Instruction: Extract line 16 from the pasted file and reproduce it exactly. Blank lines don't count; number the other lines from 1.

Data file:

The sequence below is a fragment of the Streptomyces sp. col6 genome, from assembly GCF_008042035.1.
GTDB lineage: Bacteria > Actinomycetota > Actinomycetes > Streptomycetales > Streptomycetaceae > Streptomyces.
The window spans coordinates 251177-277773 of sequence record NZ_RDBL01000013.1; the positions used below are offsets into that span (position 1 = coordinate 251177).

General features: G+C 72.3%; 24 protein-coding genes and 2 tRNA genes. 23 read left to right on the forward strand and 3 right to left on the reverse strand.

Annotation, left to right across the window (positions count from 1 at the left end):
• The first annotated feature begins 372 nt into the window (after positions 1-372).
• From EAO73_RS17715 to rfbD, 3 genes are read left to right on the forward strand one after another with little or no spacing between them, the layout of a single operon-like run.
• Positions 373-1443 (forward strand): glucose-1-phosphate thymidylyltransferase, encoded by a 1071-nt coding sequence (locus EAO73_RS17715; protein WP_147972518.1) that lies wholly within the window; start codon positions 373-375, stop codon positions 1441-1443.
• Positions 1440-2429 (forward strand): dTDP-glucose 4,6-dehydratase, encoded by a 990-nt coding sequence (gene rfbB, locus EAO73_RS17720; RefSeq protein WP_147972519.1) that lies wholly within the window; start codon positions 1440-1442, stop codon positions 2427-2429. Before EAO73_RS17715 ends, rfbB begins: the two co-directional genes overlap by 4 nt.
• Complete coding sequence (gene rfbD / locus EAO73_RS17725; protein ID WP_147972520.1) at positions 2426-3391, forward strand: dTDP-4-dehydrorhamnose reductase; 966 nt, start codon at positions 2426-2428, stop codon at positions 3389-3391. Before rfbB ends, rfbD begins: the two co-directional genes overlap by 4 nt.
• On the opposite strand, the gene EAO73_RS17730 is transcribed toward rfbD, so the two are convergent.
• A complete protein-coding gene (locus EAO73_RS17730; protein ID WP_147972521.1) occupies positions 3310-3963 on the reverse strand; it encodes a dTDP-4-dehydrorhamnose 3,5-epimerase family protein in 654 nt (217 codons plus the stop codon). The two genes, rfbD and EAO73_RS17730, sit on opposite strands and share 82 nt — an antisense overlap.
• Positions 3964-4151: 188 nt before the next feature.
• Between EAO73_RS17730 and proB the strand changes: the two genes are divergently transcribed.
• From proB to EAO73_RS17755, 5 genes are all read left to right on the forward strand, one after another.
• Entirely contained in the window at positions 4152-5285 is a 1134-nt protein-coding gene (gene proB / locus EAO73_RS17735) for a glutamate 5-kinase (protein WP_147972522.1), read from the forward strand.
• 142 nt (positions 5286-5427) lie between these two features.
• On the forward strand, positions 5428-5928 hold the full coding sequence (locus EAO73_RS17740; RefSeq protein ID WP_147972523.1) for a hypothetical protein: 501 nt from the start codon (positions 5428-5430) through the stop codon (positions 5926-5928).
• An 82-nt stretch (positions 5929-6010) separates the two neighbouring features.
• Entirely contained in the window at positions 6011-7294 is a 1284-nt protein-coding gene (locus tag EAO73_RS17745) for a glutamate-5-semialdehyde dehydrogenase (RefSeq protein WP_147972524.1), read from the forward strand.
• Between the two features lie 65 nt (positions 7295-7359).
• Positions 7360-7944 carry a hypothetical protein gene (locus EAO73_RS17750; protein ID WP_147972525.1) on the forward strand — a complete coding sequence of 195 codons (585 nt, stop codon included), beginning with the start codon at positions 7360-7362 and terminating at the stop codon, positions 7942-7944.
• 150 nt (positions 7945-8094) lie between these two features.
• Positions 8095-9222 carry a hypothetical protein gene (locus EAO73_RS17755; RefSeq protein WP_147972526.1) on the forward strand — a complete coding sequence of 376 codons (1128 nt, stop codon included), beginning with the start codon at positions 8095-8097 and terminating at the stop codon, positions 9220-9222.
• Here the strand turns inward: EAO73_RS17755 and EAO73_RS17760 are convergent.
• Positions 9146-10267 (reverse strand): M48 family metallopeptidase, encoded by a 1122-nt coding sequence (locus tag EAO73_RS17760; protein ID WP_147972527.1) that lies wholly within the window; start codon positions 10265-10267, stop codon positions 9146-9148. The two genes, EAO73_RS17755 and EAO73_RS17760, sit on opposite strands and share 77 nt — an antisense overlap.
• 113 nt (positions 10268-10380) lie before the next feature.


• Entirely contained in the window at positions 4152-5285 is a 1134-nt protein-coding gene (gene proB / locus EAO73_RS17735) for a glutamate 5-kinase (protein WP_147972522.1), read from the forward strand.